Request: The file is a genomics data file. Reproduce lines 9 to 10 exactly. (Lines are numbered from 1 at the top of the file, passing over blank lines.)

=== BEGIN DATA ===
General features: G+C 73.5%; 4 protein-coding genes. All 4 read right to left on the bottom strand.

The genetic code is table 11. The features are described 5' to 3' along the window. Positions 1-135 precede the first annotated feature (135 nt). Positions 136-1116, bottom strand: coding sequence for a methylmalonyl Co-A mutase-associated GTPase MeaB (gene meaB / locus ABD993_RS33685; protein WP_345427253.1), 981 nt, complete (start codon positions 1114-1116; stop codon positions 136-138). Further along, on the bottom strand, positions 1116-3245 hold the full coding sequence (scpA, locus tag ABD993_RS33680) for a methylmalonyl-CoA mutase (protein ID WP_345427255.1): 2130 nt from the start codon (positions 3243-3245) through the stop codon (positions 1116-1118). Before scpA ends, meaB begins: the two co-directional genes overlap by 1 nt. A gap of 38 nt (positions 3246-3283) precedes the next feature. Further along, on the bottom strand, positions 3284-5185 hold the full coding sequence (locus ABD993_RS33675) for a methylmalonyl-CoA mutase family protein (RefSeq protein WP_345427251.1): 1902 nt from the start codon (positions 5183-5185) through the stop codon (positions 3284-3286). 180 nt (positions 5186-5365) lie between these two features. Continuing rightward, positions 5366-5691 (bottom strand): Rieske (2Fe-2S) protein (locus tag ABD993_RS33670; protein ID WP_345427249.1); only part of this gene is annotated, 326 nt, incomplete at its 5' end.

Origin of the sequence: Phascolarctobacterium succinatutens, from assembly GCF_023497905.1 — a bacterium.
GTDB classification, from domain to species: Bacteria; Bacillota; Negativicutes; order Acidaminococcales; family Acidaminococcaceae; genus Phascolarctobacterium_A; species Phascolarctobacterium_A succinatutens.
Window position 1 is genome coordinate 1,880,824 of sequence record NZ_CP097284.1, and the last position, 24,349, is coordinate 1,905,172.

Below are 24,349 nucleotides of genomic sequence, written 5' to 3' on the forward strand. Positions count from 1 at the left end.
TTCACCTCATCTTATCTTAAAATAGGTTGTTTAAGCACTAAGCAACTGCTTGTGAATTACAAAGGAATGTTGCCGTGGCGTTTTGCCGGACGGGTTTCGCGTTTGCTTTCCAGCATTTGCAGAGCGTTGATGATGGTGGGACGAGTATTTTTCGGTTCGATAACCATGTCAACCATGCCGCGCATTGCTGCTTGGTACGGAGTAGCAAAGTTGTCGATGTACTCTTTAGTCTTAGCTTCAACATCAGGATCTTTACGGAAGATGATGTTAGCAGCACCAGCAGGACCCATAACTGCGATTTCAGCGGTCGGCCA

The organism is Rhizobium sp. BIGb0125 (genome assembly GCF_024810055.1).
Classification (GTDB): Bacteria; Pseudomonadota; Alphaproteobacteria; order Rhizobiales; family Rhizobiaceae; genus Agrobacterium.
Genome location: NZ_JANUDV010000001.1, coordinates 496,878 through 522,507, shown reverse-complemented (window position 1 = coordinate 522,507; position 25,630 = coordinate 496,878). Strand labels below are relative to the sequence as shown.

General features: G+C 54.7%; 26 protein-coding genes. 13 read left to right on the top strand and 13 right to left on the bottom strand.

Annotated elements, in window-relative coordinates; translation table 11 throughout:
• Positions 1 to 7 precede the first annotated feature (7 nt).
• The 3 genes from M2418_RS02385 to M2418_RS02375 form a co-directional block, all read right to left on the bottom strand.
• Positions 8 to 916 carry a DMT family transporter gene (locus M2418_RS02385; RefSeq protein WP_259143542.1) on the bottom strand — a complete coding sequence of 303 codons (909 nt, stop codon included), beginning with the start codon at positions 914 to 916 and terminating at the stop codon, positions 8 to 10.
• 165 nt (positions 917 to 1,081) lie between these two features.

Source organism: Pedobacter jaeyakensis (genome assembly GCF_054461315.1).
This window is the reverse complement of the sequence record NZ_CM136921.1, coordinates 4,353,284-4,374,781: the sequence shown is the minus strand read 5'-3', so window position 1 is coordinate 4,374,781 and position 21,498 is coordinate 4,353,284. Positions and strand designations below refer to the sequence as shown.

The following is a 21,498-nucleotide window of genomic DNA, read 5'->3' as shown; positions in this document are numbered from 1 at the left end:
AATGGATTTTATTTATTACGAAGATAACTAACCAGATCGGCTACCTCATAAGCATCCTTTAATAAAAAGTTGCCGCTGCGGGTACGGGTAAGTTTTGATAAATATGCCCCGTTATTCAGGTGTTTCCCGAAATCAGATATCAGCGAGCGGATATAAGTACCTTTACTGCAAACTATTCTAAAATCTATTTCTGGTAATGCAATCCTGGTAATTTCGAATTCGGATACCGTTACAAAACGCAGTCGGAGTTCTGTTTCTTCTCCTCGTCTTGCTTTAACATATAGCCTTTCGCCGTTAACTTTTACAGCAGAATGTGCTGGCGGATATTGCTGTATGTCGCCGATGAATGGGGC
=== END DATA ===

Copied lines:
Classification (GTDB): Bacteria; Pseudomonadota; Alphaproteobacteria; order Rhizobiales; family Rhizobiaceae; genus Agrobacterium.
Genome location: NZ_JANUDV010000001.1, coordinates 496,878 through 522,507, shown reverse-complemented (window position 1 = coordinate 522,507; position 25,630 = coordinate 496,878). Strand labels below are relative to the sequence as shown.